Back in the 1960s, the Los Angeles Department of Water and Power (LADWP) began using helicopters to patrol its transmission infrastructure spanning California, Utah and Nevada. Federally mandated climbing restrictions were the driving force behind a new program at LADWP — human external cargo (HEC).
LADWP has been using the long line method to transport tools and materials to transmission crews for years. Following the changes in fall protection and tower climbing, LADWP began exploring the short haul, or external rope, method to transport linemen from the ground to a transmission line or tower. In the HEC method, a short haul line is used to connect the linemen, who are wearing harnesses and sometimes sitting in specialized chairs, to the helicopter.
The utility launched the program in less than four years with training from Air Rescue Systems (ARS) and support from the Joint Training and Joint Safety Institutes, Power System Safety and IBEW Local 18.
Today, the water and electrical utility owns four helicopters, including two Bell 407s and two Airbus H125s, and operates out of Hokinson Heliport in San Fernando Valley, California.
Within the on-site hangar, LADWP can not only house its helicopters, but can also provide training for long line and short haul HEC operations. The utility continually trains linemen and pilots in the HEC method at their Truesdale Training Center and at Hokinson Heliport, where a new transmission tower was constructed. As a result, the pilots can practice inserting HEC qualified personnel onto a tower and also in the wire environment to perform a particular task.
Learning the Work Method
Twenty-eight journeymen linemen, five foremen and four pilots are now trained in HEC training methods. Since last October, pilots and linemen have worked together to inspect and maintain LADWP’s 3,500 miles of transmission lines.
To volunteer to serve on the HEC crew, the journeymen linemen completed nine days, or 90 hours, of rigorous training. During these training sessions, which included both classroom and hands-on instruction, linemen learned more about the operating characteristics of the aircraft being used, performed tower transfers, and flew in double and single Air Chairs. Linemen also practiced installing marker balls, installed insulators and travelers, line dampers and patch rod.
LADWP has discovered that the HEC work method reduces journeyman fatigue by allowing the linemen to be transferred from tower to tower instead of climbing every structure.
“One of the benefits of HEC is there is a lot less stress and fatigue on personnel to climb with all of the federally mandated climbing restrictions,” said Jim Schultz, electrical distribution mechanic supervisor for LADWP.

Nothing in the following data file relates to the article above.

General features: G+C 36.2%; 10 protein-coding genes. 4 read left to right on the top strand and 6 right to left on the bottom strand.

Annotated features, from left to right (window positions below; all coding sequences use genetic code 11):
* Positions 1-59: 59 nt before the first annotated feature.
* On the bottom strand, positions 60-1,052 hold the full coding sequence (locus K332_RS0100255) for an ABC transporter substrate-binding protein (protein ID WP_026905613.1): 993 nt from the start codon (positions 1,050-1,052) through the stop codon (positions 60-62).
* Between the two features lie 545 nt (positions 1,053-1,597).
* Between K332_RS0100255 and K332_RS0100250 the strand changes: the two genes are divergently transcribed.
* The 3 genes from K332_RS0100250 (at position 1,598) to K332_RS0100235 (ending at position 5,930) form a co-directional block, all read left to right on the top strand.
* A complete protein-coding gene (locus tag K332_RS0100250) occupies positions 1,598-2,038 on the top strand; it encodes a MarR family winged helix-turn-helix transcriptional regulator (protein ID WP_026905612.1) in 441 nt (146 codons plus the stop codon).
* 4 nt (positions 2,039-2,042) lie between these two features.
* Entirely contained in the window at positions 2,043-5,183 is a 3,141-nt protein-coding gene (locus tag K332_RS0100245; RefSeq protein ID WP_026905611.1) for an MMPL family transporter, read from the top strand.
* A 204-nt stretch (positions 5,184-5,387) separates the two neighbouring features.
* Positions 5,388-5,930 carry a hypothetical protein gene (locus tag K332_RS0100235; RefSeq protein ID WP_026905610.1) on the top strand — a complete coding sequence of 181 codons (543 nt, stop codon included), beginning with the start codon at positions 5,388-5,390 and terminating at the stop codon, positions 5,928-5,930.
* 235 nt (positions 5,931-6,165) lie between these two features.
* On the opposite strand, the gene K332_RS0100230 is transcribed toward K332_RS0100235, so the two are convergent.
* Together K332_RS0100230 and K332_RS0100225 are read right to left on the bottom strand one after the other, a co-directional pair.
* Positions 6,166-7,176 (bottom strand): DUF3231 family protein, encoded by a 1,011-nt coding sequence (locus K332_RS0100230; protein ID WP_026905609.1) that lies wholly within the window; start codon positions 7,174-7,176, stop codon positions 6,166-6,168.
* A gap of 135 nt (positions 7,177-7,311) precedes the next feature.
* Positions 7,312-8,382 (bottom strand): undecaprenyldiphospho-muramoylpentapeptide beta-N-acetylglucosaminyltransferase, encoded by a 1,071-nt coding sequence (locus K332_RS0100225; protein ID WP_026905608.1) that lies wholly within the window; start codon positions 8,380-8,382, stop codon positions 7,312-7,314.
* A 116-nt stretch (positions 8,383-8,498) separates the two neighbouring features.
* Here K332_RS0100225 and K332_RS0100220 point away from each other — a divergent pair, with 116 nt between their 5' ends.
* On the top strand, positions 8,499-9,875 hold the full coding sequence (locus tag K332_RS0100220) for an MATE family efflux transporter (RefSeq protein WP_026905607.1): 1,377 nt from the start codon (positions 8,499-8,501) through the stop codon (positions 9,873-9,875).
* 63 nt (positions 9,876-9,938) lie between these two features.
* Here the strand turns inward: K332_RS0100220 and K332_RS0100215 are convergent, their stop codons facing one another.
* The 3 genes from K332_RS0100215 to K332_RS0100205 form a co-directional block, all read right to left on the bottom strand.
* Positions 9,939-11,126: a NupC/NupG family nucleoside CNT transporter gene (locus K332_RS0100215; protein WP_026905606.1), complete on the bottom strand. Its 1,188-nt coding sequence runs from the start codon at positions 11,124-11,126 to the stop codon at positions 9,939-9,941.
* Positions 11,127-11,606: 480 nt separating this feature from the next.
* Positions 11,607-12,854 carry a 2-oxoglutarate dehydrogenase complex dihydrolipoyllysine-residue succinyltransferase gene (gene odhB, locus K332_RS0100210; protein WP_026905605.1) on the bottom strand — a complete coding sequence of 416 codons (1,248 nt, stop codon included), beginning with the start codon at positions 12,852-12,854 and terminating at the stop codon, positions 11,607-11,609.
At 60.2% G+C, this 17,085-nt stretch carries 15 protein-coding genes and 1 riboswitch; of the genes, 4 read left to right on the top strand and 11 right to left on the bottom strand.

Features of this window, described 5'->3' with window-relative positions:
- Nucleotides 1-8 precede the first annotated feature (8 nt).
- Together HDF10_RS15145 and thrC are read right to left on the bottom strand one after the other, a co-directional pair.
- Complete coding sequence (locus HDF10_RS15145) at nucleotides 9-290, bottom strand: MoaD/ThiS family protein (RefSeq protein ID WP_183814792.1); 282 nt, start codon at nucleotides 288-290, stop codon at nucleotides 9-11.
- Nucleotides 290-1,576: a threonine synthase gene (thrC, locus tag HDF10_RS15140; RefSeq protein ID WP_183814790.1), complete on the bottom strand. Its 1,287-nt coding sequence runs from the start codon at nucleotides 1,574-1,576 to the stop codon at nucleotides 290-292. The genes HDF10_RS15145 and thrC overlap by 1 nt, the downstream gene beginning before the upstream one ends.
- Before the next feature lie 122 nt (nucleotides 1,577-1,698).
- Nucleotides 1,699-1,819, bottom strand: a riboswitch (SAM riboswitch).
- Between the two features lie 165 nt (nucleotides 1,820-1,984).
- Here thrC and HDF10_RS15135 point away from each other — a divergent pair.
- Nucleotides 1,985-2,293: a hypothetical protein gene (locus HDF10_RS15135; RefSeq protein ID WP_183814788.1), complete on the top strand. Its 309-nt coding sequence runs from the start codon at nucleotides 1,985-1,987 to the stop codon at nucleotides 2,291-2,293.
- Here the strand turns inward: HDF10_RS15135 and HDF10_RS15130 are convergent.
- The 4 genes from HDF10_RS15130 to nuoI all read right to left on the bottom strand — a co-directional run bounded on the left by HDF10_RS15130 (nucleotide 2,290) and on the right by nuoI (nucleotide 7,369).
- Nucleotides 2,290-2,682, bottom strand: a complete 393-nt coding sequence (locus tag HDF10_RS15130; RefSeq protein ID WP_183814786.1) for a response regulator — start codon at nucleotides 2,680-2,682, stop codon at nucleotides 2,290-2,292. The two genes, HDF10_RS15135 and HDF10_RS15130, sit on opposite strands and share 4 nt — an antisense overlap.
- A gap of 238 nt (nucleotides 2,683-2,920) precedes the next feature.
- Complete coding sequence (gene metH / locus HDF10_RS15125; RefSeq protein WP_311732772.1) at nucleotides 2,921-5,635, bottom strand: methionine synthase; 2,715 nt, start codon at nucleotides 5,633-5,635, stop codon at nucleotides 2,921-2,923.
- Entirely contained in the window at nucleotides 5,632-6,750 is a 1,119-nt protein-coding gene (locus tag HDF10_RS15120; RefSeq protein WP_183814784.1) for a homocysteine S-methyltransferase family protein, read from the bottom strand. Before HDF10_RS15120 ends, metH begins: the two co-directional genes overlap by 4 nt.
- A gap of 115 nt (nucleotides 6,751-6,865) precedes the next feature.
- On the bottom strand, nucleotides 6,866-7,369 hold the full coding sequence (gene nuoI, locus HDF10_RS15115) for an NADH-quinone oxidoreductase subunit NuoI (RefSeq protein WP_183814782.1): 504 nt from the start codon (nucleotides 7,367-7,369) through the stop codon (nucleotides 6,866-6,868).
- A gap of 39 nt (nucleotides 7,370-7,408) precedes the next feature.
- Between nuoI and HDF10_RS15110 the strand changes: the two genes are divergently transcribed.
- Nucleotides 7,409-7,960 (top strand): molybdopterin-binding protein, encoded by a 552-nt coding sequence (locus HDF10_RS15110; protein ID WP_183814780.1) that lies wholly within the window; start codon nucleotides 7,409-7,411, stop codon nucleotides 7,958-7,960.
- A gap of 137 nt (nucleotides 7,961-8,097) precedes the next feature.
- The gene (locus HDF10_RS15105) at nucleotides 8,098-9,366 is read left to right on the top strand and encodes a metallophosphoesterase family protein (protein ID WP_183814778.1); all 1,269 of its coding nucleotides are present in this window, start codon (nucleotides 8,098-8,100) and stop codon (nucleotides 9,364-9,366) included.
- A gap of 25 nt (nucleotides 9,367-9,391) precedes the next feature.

The most significant benefit, however, is the tower rescue portion of the HEC program. As part of their training, the linemen learned new techniques to safely rescue a fallen worker off a structure using a rescue vest.
Investing in Equipment
Following the training session, the linemen are continuously using HEC methods to inspect wood and steel structures, complete static hardware change-outs and repair damaged spacers and conductor. Every 90 days, crews must perform recency training, which includes ground-to-ground transfers, ground-to-tower transfers and rescue operations at the training facility and hanger.
For long line work, the pilots have access to different kinds of cargo hooks, which they can use to hang spacing buggies, set poles or transport bags of materials. Four passengers can sit comfortably in the HEC-equipped helicopters and depending on what job they are working on, multiple aircrafts may be working simultaneously.
“We may have one aircraft short hauling and the other long lining — it all depends on what we are doing at that particular time,” Schultz said.
As a multi-function utility, LADWP uses its helicopters for both power line patrols and inspections of the 473-mile Los Angeles Aqueduct system, which begins in the Eastern Sierra Nevada and provides on average, 27% of the annual water supply to Los Angeles. The aqueduct includes local transmission corridors as well as eight reservoirs.
Beyond these patrols, the pilots also provide personnel flights and perform security patrols.
“Having these four aircrafts allows us to respond to a lot of different needs at the department. HEC is another skill in the toolkit that we can use,” Schultz said.
Looking to the future, LADWP plans to use the HEC method for tower line construction and maintenance, wire stringing and marker ball replacements. So far, the utility has already used the work method to inspect towers and replace spacers in hard-to-access areas within its service territory.
By using the HEC work method, LADWP can improve the productivity and safety of its transmission linemen, comply with federal climbing standards and focus on patrolling both its transmission lines and aqueduct for years to come.
Editor’s Note: To see a video clip of Air Rescue Systems’ training session with LADWP, visit https://vimeo.com/355538322/b4cd2e05ee.